Anticipatory innovation governance (AIG) is the ability of governments to address the impact gap between outcomes generated through strategic foresight work and policy action. Tõnurist and Hanson (2020) explain that strategic foresight is “designed to inform policymakers but not support them in engaging with a deliberative process”. For this, it is necessary to implement institutional functions (e.g., budgetary and legislative) and mechanisms (e.g., legitimacy and organisational capacity) in order to create demand and provide the necessary mandates to craft policy responses with foresight interventions.

Piret Tõnurist, Senior Project Manager and Innovation Lead at OPSI, presented the AIG model, first launched in the report Anticipatory innovation governance: Shaping the future through proactive policy making. AIG mechanisms – by matching actions to policy purposes and goals – play a crucial role in paving the way to bridge the impact gap between foresight practices and policy action in government. As an illustration, we can refer to current risk assessment frameworks used by governments worldwide. Before 2020, many OECD countries had already envisaged pandemics as a highly probable risk. However, there was very little government preparedness and action towards what it would actually look like in a plausible scenario. Systems are usually not proactively prepared for these types of crises and even less so if we consider a context of existential risks (i.e., risks that can endanger human life on earth).

The final government objective should not be to adopt strategic foresight in abstract terms, but rather to leverage it as a means to action, from policy development to decision-making processes. Within the European Commission, foresight has provided support to EU missions by strengthening and preparing “EU institutions and policies for alternative future scenarios”. Examples can be found in ‘Mission Foresight’ reports for climate change, cancer, and soil health and food. With the availability of future scenarios built on strategic foresight practices, governments can subsequently identify and reinforce the appropriate AIG mechanisms to reframe policies and catalyse innovation that helps confront increasing global challenges (see Figure 1).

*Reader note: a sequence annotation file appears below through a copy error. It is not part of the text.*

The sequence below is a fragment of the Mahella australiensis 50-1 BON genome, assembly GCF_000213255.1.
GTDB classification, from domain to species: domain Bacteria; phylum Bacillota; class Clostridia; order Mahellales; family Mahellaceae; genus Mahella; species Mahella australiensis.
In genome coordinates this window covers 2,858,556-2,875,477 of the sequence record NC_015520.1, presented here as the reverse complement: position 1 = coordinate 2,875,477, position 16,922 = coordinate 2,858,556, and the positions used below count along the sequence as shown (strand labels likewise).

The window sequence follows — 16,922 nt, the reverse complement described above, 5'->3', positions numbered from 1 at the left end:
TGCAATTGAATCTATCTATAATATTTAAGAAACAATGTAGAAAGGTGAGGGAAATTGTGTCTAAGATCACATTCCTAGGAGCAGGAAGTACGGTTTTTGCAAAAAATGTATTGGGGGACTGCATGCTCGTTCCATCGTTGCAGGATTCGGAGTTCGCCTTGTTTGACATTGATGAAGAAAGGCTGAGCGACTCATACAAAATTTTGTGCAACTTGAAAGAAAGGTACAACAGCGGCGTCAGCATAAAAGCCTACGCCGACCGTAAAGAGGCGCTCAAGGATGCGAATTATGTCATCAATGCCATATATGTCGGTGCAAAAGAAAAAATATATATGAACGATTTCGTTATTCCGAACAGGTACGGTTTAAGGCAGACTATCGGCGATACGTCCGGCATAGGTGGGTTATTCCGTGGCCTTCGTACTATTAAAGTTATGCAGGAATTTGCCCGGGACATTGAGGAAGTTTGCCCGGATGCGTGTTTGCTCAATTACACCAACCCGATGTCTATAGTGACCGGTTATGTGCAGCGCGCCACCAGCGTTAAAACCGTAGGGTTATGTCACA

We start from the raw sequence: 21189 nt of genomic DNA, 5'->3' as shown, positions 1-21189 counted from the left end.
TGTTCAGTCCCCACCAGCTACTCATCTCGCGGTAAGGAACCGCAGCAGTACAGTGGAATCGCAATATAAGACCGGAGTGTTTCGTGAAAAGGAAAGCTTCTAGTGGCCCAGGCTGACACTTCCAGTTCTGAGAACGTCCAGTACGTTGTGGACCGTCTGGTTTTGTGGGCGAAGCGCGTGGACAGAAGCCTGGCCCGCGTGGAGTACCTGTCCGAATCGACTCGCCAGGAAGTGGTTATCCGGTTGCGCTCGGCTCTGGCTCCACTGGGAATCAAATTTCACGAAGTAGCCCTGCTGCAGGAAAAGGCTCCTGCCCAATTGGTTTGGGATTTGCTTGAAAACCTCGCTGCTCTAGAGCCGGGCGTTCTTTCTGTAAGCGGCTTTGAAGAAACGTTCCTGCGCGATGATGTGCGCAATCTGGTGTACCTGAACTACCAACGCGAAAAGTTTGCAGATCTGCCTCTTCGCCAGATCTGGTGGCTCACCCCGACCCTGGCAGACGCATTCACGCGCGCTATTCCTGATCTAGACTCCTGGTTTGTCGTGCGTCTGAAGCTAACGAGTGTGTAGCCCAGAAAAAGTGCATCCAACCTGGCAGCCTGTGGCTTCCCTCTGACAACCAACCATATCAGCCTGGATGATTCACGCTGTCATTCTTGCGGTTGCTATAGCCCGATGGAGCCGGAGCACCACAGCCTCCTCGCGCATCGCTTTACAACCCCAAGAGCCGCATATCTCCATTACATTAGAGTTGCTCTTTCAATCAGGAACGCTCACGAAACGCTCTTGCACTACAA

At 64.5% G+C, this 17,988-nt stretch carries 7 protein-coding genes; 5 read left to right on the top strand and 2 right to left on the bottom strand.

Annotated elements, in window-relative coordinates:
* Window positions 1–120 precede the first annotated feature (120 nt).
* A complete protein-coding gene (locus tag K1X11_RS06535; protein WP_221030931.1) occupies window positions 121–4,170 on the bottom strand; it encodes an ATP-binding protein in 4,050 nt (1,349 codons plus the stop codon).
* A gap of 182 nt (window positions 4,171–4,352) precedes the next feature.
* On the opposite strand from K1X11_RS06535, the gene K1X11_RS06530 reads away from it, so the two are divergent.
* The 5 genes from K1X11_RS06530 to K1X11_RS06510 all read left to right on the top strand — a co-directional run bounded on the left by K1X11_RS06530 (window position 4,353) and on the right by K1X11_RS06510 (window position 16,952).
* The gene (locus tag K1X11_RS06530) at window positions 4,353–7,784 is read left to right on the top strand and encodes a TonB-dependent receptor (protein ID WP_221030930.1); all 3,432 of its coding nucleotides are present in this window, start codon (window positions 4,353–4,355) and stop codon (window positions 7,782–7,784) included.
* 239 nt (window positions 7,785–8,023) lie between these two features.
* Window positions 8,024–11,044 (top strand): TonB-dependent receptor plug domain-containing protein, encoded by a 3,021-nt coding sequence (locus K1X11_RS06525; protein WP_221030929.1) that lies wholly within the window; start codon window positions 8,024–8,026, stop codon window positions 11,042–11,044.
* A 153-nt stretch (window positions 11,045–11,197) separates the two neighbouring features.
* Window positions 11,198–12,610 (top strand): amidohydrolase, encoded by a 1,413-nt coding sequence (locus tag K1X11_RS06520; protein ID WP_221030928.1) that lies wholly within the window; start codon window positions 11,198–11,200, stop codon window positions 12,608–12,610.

Figure 1. The AIG model rests on the importance of tackling the impact gap between strategic foresight and policy action

The challenge of developing a strategic foresight ecosystem in governments

“No country we looked at has a perfect system. Each one is both a product of their culture, their capacity and the different ways they applied foresight.” – Peter Glenday.

Participants were given access to research findings from the recent foresight report by the School of International Futures (SOIF). SOIF researched how governments, communities, and organisations around the world have developed strategic foresight ecosystems that integrate long-term thinking into policy-making. Strategic foresight ecosystems should not consider government sectors or organisations as isolated entities. They should appreciate the relationships between socio-cultural and government contexts and interconnections among capability features, such as people and processes, that make foresight useful and sustainable (see Figure 2).

Figure 2. A common set of features for building future-oriented, resilient and adaptable ecosystems. Peter Glenday introduces the four capability features of an effective strategic foresight system. (Source: SOIF).

Acknowledging that there is no “silver bullet” to create a perfect foresight system, the report highlights critical questions that need to be addressed to build strategic foresight ecosystems and generate impactful interventions:

  • Axial place and role: Establishing a solid central foresight unit that co-ordinates across departments and has the mandate to employ futures work;
  • Societal and policy relevance: Connecting the work to national strategies, policies and societal needs (ensure that marginalised voices are heard);